The Study of Water, Tides, Dams, Bridges, Boats, Floods, Tsunamis, Rivers, Lakes, Bays, & Oceans – Stem Frenzy

The Study of Water, Tides, Dams, Bridges, Boats, Floods, Tsunamis, Rivers, Lakes, Bays, & Oceans

Home STEM Frenzy Articles The Study of Water, Tides, Dams, Bridges, Boats, Floods, Tsunamis, Rivers, Lakes, Bays, & Oceans

Water is one of the most abundant resources on earth. It makes up more than 2 thirds of Earth. The physics of water is extremely important as it affects our biological wellbeing, but also it helps to regulate the climate. Water constantly moves between its 3 physical conditions: LIQUID, SOLID, and GAS. The cycle of water is called the hydrologic cycle. This cycle is like a recycling process and it makes sure to reuse the water. This cycle involves the transfer of water from underground resources to rivers and biological creatures and plants. After the water has been used by living beings, It is usually returned to the ground or it is evaporated, which is what plants do. Then this vapor is converted to rain and it precipitates to the oceans and the ground, thus starting the cycle all over again.

To understand water and its uses, we need to understand its physical properties. First off,  water is a massive reservoir of heat. It is a great way for nature to absorb the energy of the sun without dispersing. During the day, oceans heat up slowly and during the night they cool slowly. This creates a cushion for marine life to survive, as this way they do not suffer extreme temperature changes. This process is equally the same in lakes, bays, and rivers. During the winter, water has a property that helps life to survive. That is the partial freezing of water, which means that only the surface of the ocean, lakes, and other water bodies freeze and not the whole. This creates a cushion from harsh atmospheric conditions and allows for the life underneath the ice cushion to survive.

These are the properties of water that is standing. Then we have water that is moving. The first example is rivers. Rivers with their flow change the landscape and carve the earth. I mean, hey look at the Great Canyon. It is the work of millions of years of corrosive water flow.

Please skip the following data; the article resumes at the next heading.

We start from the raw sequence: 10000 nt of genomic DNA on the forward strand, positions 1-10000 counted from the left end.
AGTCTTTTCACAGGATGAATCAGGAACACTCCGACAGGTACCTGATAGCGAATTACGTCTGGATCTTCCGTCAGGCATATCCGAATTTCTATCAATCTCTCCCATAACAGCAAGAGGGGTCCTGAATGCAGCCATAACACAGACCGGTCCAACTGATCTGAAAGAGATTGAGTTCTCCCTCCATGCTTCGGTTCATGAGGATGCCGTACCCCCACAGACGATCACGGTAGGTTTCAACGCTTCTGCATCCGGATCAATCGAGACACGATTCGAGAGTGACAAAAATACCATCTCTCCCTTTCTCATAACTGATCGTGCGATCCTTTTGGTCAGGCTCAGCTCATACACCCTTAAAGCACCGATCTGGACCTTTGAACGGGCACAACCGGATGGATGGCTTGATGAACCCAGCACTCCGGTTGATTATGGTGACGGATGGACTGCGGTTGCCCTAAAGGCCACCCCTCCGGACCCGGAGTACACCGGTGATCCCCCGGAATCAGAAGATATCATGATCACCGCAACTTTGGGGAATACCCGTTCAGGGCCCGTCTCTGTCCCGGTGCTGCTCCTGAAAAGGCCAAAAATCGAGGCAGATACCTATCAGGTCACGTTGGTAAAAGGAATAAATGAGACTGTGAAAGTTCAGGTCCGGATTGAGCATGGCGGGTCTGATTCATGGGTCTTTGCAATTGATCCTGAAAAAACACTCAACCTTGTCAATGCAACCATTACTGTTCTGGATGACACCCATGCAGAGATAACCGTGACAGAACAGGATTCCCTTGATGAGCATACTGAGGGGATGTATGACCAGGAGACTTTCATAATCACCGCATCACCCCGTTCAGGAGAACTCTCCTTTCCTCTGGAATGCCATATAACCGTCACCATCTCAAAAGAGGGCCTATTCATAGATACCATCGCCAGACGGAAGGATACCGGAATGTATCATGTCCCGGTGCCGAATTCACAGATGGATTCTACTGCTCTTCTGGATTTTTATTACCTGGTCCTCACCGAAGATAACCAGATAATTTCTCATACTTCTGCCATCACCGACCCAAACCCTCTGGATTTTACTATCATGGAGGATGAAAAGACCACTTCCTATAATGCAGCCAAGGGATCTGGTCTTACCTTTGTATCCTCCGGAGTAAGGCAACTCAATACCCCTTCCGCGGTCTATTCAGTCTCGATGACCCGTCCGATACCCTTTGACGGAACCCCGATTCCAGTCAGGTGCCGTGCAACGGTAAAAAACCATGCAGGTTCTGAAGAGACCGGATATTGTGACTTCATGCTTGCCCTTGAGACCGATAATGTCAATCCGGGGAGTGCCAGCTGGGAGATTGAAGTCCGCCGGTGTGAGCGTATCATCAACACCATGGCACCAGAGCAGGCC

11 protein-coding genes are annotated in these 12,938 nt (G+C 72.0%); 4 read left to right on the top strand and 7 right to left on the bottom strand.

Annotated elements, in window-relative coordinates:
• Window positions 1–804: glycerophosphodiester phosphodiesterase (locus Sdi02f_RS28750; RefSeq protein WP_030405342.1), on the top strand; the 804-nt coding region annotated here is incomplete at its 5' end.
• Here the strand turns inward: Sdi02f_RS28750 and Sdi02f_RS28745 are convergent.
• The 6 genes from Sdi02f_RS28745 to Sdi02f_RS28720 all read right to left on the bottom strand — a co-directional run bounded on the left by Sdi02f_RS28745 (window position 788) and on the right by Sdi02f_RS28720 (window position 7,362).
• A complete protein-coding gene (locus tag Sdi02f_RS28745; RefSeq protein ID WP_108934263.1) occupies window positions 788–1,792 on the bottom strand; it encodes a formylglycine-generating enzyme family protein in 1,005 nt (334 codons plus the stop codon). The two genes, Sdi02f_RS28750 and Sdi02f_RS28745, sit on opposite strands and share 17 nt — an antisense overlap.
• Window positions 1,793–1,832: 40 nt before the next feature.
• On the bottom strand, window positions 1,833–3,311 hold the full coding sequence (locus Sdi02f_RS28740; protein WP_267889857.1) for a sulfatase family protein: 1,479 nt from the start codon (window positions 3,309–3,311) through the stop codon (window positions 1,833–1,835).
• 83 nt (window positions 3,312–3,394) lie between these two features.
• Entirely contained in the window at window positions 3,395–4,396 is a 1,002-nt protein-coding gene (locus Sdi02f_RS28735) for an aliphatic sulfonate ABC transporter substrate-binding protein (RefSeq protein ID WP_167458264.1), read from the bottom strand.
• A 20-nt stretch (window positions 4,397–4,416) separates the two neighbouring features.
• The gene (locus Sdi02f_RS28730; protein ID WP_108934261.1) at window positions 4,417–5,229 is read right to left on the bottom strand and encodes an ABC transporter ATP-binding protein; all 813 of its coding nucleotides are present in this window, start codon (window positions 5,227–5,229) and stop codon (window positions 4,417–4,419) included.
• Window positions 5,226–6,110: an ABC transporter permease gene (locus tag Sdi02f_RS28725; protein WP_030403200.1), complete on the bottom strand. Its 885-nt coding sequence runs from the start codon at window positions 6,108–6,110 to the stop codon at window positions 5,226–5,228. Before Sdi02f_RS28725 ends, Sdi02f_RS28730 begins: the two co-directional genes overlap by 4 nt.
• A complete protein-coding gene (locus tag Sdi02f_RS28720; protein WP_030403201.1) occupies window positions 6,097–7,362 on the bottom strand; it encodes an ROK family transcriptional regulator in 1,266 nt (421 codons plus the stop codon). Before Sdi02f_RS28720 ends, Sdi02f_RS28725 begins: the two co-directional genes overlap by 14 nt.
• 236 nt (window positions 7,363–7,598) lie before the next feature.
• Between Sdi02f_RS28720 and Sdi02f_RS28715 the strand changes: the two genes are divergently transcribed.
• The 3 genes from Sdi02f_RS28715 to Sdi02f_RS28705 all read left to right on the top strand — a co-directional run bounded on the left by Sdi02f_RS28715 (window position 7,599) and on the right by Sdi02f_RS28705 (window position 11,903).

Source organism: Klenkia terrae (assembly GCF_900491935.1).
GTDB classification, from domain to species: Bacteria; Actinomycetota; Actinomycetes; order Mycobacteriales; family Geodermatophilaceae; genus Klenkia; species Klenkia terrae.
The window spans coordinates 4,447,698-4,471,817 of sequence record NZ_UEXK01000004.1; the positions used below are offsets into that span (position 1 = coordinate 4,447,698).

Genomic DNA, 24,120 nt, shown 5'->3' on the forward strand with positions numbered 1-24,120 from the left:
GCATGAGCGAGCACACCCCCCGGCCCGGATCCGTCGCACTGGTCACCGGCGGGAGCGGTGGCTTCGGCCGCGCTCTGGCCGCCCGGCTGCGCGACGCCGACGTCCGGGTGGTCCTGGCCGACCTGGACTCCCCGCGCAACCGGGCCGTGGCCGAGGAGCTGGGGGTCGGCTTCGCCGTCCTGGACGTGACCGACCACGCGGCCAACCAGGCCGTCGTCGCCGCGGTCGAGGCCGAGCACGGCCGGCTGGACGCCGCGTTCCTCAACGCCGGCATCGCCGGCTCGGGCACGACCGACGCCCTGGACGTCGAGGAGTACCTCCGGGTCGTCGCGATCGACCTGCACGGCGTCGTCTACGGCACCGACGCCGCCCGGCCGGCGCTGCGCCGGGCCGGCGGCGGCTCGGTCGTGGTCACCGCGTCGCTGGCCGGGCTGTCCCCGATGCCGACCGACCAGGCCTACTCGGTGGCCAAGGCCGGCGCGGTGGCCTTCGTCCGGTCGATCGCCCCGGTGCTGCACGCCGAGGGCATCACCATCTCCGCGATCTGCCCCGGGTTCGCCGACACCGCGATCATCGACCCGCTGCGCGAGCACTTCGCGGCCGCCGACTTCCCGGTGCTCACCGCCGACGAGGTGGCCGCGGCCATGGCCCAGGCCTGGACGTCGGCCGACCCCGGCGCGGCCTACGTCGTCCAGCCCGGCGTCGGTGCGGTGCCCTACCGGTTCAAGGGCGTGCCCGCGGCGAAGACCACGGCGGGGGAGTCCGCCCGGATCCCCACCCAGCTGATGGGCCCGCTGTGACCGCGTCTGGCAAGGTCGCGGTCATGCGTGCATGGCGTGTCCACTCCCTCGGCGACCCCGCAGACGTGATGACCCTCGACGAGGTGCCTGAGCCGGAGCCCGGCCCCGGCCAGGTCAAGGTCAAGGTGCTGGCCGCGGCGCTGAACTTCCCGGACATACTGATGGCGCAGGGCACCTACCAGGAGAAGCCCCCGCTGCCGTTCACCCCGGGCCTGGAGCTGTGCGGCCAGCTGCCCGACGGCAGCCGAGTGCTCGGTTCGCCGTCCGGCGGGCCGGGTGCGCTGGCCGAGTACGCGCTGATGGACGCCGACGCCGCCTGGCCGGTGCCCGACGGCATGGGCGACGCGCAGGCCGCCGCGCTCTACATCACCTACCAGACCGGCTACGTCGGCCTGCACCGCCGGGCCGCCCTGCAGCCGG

Flowing water can have more immediate effects. The flow of water is affected by the wind and the ground beneath it. When there are strong winds, they empower the flow of water. Such are tides. It is important to note that tides are also affected by the gravitational pull of the Moon, but strong winds can create dangerous tides.

When the ground that water is flowing changes, then water gets some dangerous properties. Such is the case of tsunamis. When there are underground earthquakes that are located in the ocean, then the ground moves and all that energy is transferred to the water, which raises in level. This change in level creates tsunamis which have large tides and become dangerous.

To control water, we have multiple physical structures. Dams serve to block the flow of water and to contain it within an enclosed space. If this enclosed body of water is left to flow from an altitude, then water carries what is called potential energy, which is the energy that an object has due to altitude. The energy that water has from being left to flow from an elevated level to a low level, is then transferred to electrical energy thanks to hydroelectric engines.

Bridges, on the other hand, offer the opportunity to cross the barriers created by the flow of the water.  Boats use the very properties of water to stay afloat. The actual physical law is called the Archimedes principle.

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